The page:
He who waits watches the landscape for the one who is not coming.
He who is not coming can be spotted easily in the near distance.
He can be spotted in a lone boat, in the sky, in the clouds.
Two trees lift their branches to toast the day’s success.
He who waits would be happy if the sun coming into the living room
would decide to turn into the one who is coming.
He who is not coming rides by on the back of a fly without saying hello.
(Even though later, in many places, they will greet each other.)
He who waits would prefer the lone boat and the clouds to worry.
It wouldn’t hurt if the trees showed a little concern, too.
Every day, gamblers, prostitutes, and beggars come to the bar.
At midnight, a van with no one at the wheel pulls up to the door
and drops off men in white suits.
In their pockets they carry pistols capable of conquering much beauty.
The street lamps realize but decide to ignore them.
The Indians put on their masks and gather their earnings.
The new arrivals point their pistols at light bulbs, and let the bullets fly.
Gamblers, prostitutes, and beggars fall into the dark.
At dawn the garbage collectors in their tuxedos clean up the mess,
replace the bodies, select songs, turn on the lights . . .
When others do us harm, the powerful one orders us to build a miniature lake.
He turns us into clay figures—we navigate in tiny pieces of wood
and attack our enemies on the lake.
In the darkness we see the powerful one take charge of things,
and our enemies drown with their pigs and chickens.
When we return on our pieces of wood, he lights our path
and heals our wounds with clay from the shore.
The powerful one drinks aguardiente and kicks back in his bathtub of piranhas.
The boy’s bulletin board gathers the world and its things together.
A full color Batman cut-out next to the Virgin Mary.
They could almost be at a picnic.
Mother and father smile beside Bugs Bunny.
Tranquil beasts and distant stars live in the Jurassic Park advertisement.
The butterfly with a pin through her stomach complains at night.
Streamers rained from the clouds onto the theater set.
The actors, animals and trees, were walking on and off the stage trying on their masks.
We applauded the ingenuity of the animals and our friends the trees.
The Mother of the Forest who came out to show us her many medicines
had a few aguardientes and begged us to help her get back home.
(An Anaconda had two heads: one trying to leave and the other trying to stay.)
Next two wizard trees who could turn leaves into money
appeared and made a few poor trees into millonaires.
The other trees clapped their leaves for this trick and for all the other magical acts.
A Mama turtle serving as our waitress brought us tom collins on her back,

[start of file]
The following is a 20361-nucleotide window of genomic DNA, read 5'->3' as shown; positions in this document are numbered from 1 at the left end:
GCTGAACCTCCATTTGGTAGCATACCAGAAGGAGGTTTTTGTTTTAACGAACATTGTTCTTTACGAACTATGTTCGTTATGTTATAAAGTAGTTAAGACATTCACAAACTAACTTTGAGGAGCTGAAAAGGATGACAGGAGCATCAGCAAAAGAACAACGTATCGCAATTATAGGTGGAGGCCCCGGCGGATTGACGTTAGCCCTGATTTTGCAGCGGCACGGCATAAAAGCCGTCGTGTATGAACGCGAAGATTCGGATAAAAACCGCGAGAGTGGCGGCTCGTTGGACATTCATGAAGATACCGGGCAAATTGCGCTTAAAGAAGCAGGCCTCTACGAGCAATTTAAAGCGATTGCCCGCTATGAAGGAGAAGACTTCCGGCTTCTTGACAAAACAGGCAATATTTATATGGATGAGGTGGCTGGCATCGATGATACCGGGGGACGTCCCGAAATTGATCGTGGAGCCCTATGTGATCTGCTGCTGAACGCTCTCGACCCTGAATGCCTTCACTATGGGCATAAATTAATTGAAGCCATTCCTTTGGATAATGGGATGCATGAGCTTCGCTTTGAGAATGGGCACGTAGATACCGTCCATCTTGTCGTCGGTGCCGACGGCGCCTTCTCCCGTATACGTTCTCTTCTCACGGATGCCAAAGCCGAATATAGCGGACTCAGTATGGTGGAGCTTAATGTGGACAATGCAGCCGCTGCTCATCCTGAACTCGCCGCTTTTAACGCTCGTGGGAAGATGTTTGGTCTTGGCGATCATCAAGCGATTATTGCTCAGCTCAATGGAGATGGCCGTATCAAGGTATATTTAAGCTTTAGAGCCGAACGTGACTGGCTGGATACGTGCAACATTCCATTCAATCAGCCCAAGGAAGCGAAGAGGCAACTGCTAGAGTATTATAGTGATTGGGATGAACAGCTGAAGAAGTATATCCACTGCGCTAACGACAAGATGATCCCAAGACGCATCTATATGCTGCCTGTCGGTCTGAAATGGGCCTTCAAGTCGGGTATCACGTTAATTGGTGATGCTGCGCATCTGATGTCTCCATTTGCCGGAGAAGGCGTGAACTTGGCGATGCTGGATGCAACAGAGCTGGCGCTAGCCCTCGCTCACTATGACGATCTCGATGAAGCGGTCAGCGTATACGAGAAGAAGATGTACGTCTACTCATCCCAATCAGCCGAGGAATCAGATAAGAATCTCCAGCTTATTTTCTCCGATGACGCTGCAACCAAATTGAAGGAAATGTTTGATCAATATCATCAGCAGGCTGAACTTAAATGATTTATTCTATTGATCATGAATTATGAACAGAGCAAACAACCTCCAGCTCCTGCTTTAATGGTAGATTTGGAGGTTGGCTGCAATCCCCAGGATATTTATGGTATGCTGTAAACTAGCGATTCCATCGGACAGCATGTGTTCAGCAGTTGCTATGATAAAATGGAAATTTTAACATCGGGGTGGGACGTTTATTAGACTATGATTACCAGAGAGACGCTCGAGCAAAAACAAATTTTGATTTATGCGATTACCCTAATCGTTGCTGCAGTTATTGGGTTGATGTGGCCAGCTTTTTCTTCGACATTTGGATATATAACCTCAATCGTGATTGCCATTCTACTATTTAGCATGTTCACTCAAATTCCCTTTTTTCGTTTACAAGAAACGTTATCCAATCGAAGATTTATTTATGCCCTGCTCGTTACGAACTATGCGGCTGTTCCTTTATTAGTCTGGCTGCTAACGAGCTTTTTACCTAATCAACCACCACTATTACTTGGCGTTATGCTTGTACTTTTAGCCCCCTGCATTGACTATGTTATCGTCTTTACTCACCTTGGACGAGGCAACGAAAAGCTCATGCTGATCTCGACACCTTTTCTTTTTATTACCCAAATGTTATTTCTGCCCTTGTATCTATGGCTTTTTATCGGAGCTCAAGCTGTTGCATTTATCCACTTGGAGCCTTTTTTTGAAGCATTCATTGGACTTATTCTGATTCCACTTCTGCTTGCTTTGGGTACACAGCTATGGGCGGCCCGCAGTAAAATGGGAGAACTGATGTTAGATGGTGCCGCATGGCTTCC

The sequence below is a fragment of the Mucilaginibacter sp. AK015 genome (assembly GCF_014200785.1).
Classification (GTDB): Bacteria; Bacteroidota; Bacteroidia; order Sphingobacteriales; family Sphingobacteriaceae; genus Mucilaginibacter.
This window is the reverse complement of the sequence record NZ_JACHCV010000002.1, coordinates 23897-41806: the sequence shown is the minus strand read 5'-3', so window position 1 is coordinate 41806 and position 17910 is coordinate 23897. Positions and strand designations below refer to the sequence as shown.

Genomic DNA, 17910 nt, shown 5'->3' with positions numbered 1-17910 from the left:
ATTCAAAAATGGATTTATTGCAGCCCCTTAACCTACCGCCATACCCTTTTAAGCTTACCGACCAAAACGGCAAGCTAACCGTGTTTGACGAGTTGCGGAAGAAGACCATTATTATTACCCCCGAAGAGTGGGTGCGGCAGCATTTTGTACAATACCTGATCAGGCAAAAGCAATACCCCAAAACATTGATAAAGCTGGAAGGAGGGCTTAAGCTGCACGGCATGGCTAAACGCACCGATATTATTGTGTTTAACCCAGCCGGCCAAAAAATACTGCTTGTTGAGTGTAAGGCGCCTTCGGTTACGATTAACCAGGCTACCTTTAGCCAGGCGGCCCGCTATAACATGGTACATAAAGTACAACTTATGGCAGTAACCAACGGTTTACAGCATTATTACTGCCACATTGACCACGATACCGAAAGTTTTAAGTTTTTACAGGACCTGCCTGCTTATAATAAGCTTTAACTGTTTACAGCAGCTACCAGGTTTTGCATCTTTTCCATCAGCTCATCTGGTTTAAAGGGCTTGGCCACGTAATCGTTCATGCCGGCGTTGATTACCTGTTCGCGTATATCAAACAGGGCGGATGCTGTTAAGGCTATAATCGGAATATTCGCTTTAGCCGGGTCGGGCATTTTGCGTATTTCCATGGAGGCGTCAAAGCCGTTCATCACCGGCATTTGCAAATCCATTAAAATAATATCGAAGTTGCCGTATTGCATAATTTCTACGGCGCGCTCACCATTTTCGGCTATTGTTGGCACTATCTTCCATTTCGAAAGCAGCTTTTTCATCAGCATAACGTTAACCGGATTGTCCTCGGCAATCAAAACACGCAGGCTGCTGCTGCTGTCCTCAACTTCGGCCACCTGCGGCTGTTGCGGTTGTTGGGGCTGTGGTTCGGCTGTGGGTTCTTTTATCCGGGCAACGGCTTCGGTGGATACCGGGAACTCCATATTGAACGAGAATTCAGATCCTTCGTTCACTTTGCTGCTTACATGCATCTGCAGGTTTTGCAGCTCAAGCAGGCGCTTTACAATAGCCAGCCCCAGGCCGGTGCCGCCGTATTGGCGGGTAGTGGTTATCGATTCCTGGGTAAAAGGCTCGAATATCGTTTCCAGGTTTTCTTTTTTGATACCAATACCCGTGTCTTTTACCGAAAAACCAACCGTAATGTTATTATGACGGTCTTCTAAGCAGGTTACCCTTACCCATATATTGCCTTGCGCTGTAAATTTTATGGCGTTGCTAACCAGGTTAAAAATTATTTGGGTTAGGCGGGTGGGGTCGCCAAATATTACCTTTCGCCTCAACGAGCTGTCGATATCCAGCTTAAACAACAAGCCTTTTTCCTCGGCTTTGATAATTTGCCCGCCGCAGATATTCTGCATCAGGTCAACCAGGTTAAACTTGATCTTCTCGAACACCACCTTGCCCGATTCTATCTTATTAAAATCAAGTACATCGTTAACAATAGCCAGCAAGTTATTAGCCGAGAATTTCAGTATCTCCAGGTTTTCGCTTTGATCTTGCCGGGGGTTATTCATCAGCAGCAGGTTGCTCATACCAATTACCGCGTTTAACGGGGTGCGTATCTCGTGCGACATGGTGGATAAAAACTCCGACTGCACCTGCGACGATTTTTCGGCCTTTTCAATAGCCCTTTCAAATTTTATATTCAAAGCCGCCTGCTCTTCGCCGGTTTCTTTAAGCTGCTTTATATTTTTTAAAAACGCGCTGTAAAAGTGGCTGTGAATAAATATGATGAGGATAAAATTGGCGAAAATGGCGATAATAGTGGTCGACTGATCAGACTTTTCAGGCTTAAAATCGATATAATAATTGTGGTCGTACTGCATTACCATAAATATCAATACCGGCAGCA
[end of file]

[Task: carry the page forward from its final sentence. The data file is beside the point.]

claimed she was moving to Tibet to study meditation.
When the applause was over, a few fanatical monkeys pulled off their heads
and tossed them at us, the spectators.
Translated from the Spanish by James Kimbrell and Rebecca Morgan.
James Kimbrell was the recipient of a Ruth Lilly Fellowship, the Discovery/the Nation Award, a Whiting Writer’s Award and has twice received an Academy of American Poets prize. His work has been widely anthologized and has appeared in Poetry, the Nation, Field, and the Boston Book Review. A volume of poems, The Gatehouse Heaven (1998), was published by Sarabande Books, who will also publish his forthcoming collection My Psychic later this year, as well as a volume of his co-translations with Yu-Jung-yul, Three Poets of Modern Korea; Yi Sang, Hahrn Dong-seon and Choi Young-mi. He currently teaches in the creative writing program at Florida State University.
Rebecca Morgan’s Spanish translations of American writers have appeared in Colombia’s El Tiempo and Cuba’s Union. Her translations of Latin American poets have appeared in several American journals including the Atlanta Review, Prism International, Mississippi Review, West Branch, and Poetry International. She teaches Spanish and Foreign Language Education at Valdosta State University.
—Juan Carlos Galeano was born in the Amazon region of Colombia in 1958. He is the author of the poetry collections Baraja Inicial (ULRIK, 1986) and Amazonia (2003), and the book Pollen and Rifles (Editorial Universidad Nacional, 1997). His poetry has appeared in anthologies in Latin America and has been published in the United States in the Atlantic Monthly, Field, Partisan Review, Ploughshares and TriQuarterly, among others. His book Cuentos amazónicos (Amazonian Folktales) was published in Mexico in 2005. He has also translated the poetry of American poets such Charles Simic, Sharon Olds, and Rita Dove. He teaches Latin American poetry at Florida State University.